Would you like some video with that magazine?

With circulation for print media outlets plummeting along with ad revenues, ideas abound on how to “save” the industry.

  • Charge for content
  • Go hyperlocal
  • Cut staff
  • Blog more
  • Pretend you “get” Twitter

Here’s the latest idea: replace ink with pixels.

This week Entertainment Weekly is debuting a new chip that embeds video into the a page of the print edition. It’s an ad for CBS’ new fall lineup, with around 40 minutes of video clips on upcoming shows, kicked off with a comical intro from the stars of The Big Bang Theory. Right now the cost of the chip is keeping the ad only running in major markets, but the technology is widely available and could very well pop up in other magazines in the near future.

The instant association (well, at least for Harry Potter fans) is the moving pictures of the fictional Daily Prophet, a seemingly magical version of the newspaper that also mirrors what the movie Minority Report envisioned as the future of “print” journalism.

We’re not that far off from such a possibility, with innovations rapidly developing with e-ink that can transpose digital images onto screens that have the size and flexibility of paper. If you’re a fan of Esquire Magazine, you’re probably already familiar with this technology, as that publication used e-ink for the cover of its 75th anniversary issue last year.

All these developments have a “wow” factor at first and attract immediate attention. But beyond the novelty, whether video in print succeeds depends in large part on how closely it will mirror the website experience. In the case of a video chip touting CBS’s shows, the end result is a low-quality version of something that can be just as easily accessed at a number of web sites. Why watch standard video in a magazine when we all have multiple options for high quality video at our fingertips.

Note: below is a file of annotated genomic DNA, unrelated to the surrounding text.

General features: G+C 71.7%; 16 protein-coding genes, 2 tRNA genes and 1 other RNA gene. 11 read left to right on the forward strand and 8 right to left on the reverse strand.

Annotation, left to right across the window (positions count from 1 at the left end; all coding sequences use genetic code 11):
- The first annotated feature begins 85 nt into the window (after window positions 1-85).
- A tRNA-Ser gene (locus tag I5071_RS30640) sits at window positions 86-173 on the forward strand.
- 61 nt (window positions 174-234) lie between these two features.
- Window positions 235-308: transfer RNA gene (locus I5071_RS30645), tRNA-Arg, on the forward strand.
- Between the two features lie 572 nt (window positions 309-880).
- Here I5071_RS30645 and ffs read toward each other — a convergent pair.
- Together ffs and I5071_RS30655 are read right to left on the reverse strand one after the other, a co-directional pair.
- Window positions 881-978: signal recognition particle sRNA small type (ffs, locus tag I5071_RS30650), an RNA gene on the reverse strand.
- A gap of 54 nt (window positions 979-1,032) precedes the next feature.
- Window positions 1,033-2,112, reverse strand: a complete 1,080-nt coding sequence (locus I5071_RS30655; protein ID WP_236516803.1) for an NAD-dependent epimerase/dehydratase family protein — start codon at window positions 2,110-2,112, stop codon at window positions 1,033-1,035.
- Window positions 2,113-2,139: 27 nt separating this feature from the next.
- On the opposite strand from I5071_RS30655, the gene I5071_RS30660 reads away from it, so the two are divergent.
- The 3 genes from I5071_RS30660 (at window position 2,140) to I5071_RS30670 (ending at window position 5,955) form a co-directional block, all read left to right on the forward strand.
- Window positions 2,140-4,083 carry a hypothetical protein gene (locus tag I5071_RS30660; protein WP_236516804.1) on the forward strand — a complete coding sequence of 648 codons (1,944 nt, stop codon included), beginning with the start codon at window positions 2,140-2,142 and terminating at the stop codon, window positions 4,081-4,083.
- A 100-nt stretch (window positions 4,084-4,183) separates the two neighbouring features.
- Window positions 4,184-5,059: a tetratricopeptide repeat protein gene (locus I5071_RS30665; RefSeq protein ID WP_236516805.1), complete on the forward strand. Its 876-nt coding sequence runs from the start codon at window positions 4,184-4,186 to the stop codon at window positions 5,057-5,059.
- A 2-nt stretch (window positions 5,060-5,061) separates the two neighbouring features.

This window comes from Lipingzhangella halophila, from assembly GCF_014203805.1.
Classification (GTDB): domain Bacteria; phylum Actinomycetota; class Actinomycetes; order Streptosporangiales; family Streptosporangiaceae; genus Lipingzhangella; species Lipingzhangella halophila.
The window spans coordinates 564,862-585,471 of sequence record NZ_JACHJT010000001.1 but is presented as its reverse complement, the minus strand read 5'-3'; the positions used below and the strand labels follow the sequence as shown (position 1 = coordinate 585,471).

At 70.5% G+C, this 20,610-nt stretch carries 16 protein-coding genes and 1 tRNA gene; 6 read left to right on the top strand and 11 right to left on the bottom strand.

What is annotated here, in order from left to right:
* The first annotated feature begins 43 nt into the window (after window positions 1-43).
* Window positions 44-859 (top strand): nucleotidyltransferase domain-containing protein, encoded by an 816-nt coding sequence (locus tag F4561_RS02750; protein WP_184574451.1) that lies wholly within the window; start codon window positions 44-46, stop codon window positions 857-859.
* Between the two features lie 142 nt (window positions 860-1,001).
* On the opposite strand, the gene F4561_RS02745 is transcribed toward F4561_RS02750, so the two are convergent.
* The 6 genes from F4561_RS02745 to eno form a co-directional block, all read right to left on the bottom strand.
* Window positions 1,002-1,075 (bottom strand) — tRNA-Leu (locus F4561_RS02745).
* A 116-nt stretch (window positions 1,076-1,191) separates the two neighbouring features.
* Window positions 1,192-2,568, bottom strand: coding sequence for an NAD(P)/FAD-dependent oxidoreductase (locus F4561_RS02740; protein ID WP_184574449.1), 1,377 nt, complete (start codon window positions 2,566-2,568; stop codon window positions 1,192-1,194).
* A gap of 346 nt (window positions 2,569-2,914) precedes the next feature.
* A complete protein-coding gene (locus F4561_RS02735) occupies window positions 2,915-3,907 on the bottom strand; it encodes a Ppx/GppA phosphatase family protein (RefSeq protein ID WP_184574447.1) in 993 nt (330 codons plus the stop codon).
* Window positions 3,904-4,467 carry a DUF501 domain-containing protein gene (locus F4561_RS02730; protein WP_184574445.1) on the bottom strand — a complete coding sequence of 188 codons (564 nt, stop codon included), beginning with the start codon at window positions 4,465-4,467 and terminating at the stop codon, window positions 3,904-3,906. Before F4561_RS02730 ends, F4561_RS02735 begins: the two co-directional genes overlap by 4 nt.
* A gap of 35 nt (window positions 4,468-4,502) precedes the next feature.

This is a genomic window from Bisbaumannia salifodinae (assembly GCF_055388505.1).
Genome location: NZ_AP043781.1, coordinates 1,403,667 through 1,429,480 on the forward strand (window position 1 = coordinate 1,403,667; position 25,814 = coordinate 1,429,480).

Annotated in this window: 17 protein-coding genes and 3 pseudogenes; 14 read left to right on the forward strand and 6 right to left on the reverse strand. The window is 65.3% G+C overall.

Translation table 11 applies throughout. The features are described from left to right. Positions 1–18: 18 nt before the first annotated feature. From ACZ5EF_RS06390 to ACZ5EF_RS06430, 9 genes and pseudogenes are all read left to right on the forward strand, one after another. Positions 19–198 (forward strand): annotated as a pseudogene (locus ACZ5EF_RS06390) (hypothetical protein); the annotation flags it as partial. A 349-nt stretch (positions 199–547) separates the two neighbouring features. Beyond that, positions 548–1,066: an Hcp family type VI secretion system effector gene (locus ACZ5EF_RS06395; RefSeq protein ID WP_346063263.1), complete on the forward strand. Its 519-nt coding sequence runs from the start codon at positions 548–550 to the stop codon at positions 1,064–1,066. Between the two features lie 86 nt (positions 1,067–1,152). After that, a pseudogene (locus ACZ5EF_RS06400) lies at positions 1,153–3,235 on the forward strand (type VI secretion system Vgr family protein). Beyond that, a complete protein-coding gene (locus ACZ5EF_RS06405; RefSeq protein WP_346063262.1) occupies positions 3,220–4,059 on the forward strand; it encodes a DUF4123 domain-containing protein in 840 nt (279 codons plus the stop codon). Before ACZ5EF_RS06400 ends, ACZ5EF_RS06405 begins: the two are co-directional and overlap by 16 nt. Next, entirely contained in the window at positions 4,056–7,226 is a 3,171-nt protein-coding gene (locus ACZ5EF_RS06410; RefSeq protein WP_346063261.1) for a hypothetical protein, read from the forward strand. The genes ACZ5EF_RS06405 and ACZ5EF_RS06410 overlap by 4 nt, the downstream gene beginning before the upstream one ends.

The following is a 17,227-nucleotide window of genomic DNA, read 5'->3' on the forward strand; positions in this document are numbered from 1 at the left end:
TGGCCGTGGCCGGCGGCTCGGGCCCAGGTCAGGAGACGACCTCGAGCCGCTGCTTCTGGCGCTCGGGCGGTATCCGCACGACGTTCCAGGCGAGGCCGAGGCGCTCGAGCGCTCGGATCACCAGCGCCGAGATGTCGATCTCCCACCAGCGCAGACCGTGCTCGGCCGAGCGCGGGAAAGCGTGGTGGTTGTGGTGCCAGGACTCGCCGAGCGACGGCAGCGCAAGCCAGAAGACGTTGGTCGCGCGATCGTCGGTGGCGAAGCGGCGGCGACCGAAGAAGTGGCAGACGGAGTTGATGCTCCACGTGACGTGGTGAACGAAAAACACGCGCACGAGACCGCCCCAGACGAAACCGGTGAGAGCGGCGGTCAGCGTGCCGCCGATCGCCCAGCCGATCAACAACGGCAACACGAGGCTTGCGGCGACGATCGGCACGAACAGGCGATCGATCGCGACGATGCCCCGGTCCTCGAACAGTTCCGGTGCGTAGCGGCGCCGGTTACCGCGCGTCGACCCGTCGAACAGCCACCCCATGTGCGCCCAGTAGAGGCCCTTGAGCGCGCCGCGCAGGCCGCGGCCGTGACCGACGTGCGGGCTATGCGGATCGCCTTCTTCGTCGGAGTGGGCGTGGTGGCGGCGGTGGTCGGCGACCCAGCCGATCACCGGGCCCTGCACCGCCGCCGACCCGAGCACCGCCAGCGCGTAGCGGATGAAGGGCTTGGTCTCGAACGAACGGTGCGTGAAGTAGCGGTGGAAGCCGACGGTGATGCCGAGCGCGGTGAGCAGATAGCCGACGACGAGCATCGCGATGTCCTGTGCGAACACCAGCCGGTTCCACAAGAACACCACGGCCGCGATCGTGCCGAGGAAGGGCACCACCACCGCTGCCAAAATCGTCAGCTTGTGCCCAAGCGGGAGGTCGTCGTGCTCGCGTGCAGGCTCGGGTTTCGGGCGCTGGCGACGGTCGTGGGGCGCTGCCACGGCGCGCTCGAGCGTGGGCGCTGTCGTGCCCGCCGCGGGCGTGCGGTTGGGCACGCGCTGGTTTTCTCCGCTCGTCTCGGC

The e-ink developments have more long-term potential in that they provide multimedia content while maintaining the thin, foldable format that is the one advantage print media now has going for it over websites. Then again, as smart phones become more advanced and wi-fi networks ubiquitous, online multimedia is almost as portable as a rolled up magazine. We may have to change our entire definition of “print,” because there will soon be no reason to consume news and entertainment through old fashioned ink on paper. But if we can go digital with a material that’s just as easy to stuff into your carry-on bag, perhaps what we know as “print” can live on in the age of interactive media.

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    • steveearley
    • September 15th, 2009

    Print doesn’t die; it’s reborn. I like the way you think. In a comment on Alex T.’s blog, I made a point similar to yours about print always being able to do certain things better than digital and the exciting prospect of being able to replicate these characteristics on e-paper. Embedding videos in a print-like format, however, presents a whole new design challenge.

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